While looking for longhorned beetles on prickly pear cactus (Opuntia phaecantha) at Gloss Mountains State Park, I saw a coneflower that didn’t look quite right—there was nothing on the top, but there seemed to be something on the underside. I knelt down cautiously and peered underneath the blossom to find this bee assassin (family Reduviidae, genus Apiomerus) lurking under the petals. As a collector with eyes always looking for signs of insects, I’ve trained myself to look for both the obvious and the non-obvious, yet this brightly colored insect still almost completely escaped my notice. I can imagine that a bee with little room in its mind for anything but collecting pollen would be easy pickings for such a stealthy predator.
The coloration of this individual seems to best match specimens representing the species Apiomerus spissipes, which ranges broadly and abundantly across the Great Plains (Berniker et al. 2011). The location of Gloss Mountain State Park in western Oklahoma places it almost smack in the middle of the recorded distribution for this species, which is largely replaced further east by the closely related but generally darker A. crassipes. Interestingly, very few Oklahoma specimens were available for examination by Berniker and colleagues during their study, a fact that once again demonstrates the need for continued collecting in even “well-collected” states like Oklahoma.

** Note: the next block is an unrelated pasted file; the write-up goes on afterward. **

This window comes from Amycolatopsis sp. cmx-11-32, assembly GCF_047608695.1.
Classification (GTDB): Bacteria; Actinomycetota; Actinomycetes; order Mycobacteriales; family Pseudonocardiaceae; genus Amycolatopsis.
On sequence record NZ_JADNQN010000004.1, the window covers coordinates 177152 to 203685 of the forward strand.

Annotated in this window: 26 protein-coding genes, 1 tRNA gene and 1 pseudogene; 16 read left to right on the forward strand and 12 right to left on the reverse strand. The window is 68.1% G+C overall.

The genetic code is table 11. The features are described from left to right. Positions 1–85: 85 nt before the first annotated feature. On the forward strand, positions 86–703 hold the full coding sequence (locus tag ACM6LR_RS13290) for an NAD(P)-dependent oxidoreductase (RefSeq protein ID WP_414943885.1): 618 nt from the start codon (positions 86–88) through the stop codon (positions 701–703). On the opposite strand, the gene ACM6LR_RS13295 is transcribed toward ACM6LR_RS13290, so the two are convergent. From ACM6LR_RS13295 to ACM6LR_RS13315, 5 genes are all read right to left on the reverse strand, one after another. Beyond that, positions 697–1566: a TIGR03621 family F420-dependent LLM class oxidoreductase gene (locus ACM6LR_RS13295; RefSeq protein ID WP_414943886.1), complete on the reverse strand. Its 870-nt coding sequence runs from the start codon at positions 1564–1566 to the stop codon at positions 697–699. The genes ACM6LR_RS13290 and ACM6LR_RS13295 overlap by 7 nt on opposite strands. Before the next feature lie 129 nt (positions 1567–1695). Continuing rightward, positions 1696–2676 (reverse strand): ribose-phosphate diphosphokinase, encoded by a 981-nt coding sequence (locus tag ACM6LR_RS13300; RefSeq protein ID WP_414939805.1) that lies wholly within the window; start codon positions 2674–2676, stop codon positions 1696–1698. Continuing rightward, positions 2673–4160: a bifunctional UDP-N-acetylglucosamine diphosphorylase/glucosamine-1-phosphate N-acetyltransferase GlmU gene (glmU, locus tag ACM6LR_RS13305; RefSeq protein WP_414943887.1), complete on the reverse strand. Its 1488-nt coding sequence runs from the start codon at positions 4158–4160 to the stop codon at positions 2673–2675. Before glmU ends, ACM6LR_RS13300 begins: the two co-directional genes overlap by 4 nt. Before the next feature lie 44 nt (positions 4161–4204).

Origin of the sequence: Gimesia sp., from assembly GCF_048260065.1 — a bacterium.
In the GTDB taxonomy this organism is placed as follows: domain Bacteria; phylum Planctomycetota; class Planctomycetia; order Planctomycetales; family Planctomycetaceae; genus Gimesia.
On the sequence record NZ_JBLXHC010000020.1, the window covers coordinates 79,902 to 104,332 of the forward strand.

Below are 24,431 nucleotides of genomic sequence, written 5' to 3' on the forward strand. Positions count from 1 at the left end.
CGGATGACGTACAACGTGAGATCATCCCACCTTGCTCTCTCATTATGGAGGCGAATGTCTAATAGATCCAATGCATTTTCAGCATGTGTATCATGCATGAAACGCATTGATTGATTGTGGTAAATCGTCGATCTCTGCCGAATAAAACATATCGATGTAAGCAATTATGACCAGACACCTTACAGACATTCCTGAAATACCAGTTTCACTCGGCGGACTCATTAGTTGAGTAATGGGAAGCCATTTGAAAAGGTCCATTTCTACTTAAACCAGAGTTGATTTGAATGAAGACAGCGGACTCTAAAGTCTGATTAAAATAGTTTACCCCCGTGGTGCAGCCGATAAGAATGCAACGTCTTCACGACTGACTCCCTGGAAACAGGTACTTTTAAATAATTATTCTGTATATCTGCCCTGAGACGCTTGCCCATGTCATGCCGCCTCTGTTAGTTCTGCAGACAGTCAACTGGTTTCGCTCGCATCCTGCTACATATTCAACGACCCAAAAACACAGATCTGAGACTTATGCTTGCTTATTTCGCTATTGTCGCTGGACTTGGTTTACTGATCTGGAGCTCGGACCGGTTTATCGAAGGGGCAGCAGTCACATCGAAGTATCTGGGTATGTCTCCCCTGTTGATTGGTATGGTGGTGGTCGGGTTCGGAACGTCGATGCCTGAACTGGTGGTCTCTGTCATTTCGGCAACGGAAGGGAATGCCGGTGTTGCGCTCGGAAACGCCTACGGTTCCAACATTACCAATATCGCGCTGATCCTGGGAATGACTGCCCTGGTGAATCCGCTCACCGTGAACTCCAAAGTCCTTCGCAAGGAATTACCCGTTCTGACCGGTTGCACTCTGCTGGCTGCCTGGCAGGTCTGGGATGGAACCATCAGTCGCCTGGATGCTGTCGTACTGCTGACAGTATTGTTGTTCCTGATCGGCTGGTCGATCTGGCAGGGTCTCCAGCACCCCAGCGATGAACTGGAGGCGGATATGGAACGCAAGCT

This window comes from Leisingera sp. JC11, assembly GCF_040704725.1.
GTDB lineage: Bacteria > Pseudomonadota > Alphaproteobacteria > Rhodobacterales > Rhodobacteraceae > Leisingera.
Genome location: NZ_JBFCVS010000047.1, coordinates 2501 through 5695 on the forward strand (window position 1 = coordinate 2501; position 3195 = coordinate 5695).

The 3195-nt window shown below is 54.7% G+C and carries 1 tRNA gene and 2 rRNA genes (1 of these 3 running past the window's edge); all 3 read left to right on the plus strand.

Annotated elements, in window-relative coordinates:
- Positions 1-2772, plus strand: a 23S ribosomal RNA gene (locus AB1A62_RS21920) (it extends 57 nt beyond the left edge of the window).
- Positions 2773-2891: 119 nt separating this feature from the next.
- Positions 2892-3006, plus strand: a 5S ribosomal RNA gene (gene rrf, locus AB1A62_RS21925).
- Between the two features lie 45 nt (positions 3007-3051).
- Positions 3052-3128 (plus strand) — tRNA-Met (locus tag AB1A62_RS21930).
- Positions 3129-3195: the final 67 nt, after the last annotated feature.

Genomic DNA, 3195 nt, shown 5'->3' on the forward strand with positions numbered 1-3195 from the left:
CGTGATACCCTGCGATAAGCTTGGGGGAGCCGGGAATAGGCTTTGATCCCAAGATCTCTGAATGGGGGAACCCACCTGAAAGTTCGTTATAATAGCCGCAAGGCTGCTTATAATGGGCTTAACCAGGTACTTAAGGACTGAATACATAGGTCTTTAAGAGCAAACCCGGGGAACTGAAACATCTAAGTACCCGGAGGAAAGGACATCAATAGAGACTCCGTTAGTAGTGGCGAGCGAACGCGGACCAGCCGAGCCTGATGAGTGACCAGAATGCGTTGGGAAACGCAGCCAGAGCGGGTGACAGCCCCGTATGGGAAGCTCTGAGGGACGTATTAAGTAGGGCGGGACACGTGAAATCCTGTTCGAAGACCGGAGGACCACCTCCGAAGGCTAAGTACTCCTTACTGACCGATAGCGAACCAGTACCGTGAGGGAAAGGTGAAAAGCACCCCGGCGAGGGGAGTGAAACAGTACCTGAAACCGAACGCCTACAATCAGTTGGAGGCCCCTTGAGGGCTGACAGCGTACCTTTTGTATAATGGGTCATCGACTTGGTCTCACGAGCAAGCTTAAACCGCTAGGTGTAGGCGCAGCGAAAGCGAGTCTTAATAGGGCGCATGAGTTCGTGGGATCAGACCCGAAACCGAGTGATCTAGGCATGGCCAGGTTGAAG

Berniker, l., S. Szerlip, D. Forero & C. Weirauch. 2011. Revision of the crassipes and pictipes species groups of Apiomerus Hahn (Hemiptera: Reduviidae: Harpactorinae). Zootaxa 2949:1–113.
Copyright © Ted C. MacRae 2013